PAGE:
FROZEN IN TIME
The ball tracks to the hole, the right arm swings and points the putter skyward. The man on the green tilts forward, toward the target, anticipating the success.
It is 1986 and it is Jack Nicklaus. The ball is going to fall into the cup. History is being made by golf's Golden Bear.
Upon his arrival at Augusta in the spring of 1986, Nicklaus proclaims golf a 'young man's game' and Augusta National 'a young man's course'. Nicklaus is 46.
The man who has 69 PGA Tour titles has not won since his own tournament, the Memorial, in 1984, and it is six years since his last Major title. Greg Norman is poised to overtake Nicklaus as the world's best and most recognisable golfer. Like Nicklaus, Norman treasures the Masters and its history.
Nicklaus is a bit player through 54 holes with rounds of 74-71-69. Tom Kite, Nick Price, Tom Watson and Seve Ballesteros are in the hunt, but they are not chasing a Bear, they are after a Great White Shark.
Something magical happens on the back nine, where Nicklaus makes five birdies and an eagle - raising his putter skyward six times down the stretch. Each time, there are goose bumps for everybody watching live and on television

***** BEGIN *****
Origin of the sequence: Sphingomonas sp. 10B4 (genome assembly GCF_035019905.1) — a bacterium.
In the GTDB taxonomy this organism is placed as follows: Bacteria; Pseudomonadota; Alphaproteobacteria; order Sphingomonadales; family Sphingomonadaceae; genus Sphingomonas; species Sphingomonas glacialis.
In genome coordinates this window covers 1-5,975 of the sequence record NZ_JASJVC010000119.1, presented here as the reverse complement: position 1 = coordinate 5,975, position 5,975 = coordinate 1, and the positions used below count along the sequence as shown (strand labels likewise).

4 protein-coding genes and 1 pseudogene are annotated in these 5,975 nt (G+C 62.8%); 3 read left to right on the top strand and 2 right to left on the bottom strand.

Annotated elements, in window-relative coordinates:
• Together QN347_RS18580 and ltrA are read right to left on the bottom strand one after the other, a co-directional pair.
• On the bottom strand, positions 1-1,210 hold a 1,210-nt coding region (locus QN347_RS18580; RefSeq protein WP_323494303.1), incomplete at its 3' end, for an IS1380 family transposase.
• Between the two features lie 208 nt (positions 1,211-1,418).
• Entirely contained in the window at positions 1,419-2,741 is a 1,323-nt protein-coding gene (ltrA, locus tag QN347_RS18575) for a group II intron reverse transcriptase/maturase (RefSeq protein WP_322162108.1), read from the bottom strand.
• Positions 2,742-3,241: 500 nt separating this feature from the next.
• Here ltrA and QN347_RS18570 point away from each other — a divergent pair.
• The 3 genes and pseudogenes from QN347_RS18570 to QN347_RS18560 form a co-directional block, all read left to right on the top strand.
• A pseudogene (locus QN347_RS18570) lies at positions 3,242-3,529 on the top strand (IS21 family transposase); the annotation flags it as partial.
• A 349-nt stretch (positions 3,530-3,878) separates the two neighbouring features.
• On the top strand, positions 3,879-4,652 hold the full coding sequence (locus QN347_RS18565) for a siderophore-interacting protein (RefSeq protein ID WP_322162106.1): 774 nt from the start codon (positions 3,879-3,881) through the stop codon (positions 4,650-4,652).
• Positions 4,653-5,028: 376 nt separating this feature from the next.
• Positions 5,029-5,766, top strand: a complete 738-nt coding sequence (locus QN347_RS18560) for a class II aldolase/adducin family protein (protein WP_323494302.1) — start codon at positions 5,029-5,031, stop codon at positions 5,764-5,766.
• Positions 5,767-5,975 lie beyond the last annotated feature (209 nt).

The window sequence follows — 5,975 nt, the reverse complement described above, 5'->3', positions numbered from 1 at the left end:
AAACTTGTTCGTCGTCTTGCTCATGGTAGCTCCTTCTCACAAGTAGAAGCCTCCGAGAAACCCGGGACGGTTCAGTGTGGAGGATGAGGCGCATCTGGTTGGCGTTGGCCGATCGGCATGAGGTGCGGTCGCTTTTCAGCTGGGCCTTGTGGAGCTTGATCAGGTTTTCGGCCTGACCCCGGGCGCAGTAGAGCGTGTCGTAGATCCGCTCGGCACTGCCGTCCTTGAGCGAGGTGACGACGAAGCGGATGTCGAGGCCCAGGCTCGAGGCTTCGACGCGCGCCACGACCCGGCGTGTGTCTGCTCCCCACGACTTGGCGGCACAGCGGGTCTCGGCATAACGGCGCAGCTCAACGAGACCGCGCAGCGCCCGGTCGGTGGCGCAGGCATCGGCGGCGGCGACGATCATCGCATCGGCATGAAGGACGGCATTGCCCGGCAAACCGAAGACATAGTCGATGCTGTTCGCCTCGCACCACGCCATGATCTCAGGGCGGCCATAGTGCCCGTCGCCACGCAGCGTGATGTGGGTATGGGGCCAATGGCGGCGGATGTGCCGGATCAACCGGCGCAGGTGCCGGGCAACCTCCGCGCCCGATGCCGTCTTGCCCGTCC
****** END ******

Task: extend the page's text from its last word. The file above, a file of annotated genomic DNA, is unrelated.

Nicklaus shoots 30 on the final nine holes for 65 to snatch his sixth Green Jacket. His 279 total earns a one-stroke victory over Norman and Tom Kite. It is Nicklaus' 18th Major championship, but also his last victory on the PGA Tour.
Before the Masters, an Atlanta journalist wrote that Nicklaus was 'done, washed up, through'. Nicklaus tacked the story to his refrigerator, and now he puts the lie to it.
'I read in the Atlanta paper this week that 46-year-olds don't win Masters,' says Nicklaus. 'I kind of agree. I got to thinking. Hmmm. Done, though, washed up. And I sizzled for a while.
'But I said to myself, I'm not going to quit now, playing the way I'm playing. I've played too well, too long to let a shorter period of bad golf be my last.'